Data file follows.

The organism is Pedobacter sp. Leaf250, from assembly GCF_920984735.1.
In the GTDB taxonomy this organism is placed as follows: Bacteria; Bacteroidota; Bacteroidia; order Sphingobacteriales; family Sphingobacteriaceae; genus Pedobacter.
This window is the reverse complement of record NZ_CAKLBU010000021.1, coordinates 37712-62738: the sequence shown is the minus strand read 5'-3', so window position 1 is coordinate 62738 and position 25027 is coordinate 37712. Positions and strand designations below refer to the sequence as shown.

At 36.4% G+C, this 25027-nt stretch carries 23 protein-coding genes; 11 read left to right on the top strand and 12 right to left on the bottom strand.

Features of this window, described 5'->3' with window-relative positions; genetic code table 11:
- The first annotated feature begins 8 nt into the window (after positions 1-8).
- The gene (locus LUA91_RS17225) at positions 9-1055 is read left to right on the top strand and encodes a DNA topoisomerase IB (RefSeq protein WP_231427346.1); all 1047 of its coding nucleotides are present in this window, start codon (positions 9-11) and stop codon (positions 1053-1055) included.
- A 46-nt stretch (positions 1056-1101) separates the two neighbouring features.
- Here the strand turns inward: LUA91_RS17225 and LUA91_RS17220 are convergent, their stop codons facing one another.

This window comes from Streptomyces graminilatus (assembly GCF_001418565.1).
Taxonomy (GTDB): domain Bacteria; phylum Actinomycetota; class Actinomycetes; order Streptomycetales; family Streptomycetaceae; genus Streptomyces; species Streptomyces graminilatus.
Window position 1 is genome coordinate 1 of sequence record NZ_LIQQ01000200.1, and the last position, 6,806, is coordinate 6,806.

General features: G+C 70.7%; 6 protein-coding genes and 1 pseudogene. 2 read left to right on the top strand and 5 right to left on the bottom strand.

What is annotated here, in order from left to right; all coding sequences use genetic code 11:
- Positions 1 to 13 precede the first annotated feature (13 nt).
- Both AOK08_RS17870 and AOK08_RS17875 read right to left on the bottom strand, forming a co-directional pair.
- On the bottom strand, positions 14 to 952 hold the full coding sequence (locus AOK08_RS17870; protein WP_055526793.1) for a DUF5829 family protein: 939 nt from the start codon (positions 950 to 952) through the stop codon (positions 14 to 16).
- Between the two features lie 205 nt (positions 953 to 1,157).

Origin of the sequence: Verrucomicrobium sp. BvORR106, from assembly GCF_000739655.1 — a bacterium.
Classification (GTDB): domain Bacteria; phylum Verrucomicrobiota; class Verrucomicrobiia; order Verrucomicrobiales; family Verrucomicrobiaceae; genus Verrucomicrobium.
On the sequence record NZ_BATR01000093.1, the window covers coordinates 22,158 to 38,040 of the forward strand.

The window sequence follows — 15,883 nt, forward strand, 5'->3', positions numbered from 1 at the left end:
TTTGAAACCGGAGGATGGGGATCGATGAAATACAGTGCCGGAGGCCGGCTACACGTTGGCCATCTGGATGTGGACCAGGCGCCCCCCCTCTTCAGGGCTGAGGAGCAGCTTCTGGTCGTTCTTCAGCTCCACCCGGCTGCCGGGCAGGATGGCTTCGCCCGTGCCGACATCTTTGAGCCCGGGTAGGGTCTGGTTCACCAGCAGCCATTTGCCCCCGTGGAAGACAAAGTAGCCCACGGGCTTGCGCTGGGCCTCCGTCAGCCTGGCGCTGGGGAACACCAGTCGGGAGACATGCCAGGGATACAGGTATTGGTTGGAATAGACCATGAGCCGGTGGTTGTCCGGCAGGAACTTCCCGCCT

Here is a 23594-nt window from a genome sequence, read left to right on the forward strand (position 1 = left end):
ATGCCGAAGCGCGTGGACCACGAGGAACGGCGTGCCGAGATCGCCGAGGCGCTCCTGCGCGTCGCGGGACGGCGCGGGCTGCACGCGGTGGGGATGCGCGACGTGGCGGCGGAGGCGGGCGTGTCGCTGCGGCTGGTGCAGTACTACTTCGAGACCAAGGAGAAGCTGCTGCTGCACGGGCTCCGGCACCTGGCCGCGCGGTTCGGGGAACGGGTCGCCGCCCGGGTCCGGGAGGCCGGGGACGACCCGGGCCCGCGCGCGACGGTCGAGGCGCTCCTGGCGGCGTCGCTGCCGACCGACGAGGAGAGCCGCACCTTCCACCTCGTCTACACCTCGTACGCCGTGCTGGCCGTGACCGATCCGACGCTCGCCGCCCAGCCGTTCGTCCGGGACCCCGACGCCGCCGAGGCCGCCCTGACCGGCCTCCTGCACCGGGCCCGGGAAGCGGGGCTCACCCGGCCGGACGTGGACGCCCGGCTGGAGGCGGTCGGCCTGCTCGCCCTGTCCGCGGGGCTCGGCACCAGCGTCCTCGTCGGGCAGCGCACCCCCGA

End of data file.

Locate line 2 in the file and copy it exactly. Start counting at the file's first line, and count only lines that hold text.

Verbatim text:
In the GTDB taxonomy this organism is placed as follows: Bacteria; Bacteroidota; Bacteroidia; order Sphingobacteriales; family Sphingobacteriaceae; genus Pedobacter.